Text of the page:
>> Reduce Risk! Be Sure to Include the Right Party Names on UCC Searches

Myth: Ordering a “Listing Only” is a good way to save money on my UCC searches.
While it is true that ordering a listing only will save you money on your search request (most states/vendors charge between $2.00 and $3.00 per page for copies of UCCs,) it can be a risky choice.

A UCC listing (aka search report) can deliver several pieces of critical information including filing numbers and filing dates, party names and addresses, occasionally even collateral type - but it is usually necessary to view a copy of the actual filed UCC1 to see the specific collateral that is covered by the Financing Statement. So, ordering a “listing only” search is really only giving you part of the story. Not to mention, this can drive up your overall due diligence costs and slow your turnaround time because you will need to go back a second time to purchase copies of the filings after obtaining the listing.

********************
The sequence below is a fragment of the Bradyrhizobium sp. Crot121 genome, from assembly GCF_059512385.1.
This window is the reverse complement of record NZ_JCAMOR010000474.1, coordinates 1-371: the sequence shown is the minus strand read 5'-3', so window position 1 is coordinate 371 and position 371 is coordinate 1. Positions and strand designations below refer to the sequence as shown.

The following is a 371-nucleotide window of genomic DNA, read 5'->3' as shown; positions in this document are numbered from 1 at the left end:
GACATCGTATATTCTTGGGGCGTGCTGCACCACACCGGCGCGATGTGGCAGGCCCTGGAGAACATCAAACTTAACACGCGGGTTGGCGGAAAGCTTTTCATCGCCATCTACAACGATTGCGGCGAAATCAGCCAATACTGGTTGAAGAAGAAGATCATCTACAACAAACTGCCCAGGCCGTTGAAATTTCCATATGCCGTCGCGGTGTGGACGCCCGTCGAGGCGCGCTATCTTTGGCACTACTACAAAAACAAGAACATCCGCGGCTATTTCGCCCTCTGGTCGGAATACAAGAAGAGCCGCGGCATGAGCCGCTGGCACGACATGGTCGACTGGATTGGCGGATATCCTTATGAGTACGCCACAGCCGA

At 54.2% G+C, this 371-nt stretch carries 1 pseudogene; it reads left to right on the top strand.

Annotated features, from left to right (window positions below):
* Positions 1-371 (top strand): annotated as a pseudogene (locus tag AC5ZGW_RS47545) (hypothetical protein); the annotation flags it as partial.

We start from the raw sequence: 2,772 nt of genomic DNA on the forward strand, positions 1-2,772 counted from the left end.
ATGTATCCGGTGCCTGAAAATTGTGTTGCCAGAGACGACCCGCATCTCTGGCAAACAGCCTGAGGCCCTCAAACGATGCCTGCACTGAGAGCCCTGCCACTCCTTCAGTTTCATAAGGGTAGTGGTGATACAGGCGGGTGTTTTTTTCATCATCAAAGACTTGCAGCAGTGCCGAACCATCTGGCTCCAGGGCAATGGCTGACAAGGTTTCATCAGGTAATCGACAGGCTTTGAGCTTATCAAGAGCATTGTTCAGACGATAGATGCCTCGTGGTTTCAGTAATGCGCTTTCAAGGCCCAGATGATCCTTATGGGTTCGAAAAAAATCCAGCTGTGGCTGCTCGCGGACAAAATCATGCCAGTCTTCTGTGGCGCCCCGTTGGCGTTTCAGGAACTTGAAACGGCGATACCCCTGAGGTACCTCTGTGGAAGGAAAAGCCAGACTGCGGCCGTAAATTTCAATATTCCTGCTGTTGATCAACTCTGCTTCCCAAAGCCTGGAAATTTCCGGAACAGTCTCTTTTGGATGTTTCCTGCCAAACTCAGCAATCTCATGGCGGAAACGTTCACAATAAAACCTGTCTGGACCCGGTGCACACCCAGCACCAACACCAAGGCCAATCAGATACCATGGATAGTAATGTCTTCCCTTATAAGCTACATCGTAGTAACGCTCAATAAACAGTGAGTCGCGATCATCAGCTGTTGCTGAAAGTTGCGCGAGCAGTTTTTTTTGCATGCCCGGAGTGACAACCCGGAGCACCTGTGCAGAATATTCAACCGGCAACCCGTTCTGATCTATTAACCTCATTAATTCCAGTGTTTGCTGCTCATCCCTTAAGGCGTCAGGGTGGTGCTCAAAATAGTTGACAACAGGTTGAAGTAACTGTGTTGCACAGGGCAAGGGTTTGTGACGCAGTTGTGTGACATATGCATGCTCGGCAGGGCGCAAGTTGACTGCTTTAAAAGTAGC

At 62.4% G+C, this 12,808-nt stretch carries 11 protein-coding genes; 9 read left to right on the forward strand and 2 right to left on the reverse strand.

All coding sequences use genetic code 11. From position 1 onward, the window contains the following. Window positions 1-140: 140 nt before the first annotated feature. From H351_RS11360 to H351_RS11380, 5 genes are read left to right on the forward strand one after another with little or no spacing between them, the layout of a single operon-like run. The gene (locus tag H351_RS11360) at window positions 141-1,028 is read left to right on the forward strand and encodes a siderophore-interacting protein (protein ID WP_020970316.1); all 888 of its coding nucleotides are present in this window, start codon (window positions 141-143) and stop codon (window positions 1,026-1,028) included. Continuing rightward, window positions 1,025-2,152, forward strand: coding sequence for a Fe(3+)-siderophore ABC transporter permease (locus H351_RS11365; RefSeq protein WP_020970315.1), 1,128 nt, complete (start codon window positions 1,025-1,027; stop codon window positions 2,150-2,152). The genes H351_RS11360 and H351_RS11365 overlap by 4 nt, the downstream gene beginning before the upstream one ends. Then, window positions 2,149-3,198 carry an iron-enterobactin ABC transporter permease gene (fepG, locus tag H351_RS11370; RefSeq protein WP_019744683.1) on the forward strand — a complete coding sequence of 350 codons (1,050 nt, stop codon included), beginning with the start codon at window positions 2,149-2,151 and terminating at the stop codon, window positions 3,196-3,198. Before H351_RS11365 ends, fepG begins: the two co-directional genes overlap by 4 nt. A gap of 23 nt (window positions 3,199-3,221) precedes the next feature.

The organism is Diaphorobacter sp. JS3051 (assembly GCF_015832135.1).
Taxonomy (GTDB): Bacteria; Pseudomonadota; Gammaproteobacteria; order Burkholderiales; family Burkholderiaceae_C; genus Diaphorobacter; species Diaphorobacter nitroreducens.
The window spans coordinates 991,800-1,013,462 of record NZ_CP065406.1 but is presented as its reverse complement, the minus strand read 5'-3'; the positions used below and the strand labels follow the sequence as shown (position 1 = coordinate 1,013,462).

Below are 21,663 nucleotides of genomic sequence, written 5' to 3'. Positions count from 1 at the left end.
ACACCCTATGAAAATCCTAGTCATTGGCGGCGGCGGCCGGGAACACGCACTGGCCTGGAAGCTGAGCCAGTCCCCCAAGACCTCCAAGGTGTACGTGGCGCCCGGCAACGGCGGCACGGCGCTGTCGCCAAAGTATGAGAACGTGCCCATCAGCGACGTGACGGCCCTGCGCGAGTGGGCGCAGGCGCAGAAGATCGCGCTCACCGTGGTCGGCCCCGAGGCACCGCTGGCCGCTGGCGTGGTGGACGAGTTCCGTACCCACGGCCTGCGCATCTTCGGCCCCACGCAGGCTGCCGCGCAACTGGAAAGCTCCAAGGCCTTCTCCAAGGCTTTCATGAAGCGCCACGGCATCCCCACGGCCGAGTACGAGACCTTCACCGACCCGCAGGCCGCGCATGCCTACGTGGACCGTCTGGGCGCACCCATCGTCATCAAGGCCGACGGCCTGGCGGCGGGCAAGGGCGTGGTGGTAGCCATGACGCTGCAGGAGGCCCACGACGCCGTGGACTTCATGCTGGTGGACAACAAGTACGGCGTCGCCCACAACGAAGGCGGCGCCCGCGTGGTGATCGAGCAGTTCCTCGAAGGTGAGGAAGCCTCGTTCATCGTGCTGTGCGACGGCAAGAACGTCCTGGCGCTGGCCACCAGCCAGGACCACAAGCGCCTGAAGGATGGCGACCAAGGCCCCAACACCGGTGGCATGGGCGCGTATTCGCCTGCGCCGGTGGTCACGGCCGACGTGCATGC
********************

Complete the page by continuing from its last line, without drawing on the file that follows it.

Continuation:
Myth: I only need to perform a UCC search once, as part of my pre-funding due diligence routine.
Truth: In addition to a pre-funding search for UCC’s, it’s a good idea request a second UCC search after filing a UCC Financing Statement - commonly referred to as a search to reflect. A search to reflect is a UCC debtor search of the office where you filed a UCC document, performed after your filing posts to the state’s records to confirm proper indexing of the Financing Statement and verify the secured party’s position relative to other creditors. If you are not currently performing a search to reflect after filing a UCC, you may want to consider adding this step to your standard filing process.

We’re here to help! For any UCC related questions, or to submit a UCC search request, contact CLAS at 800.952.5696 or connect@clasinfo.com. Or, simply click on Contact CLAS, a CLAS representative will get back to you shortly.

Contact CLAS

For informational purposes only; content does not constitute legal advice.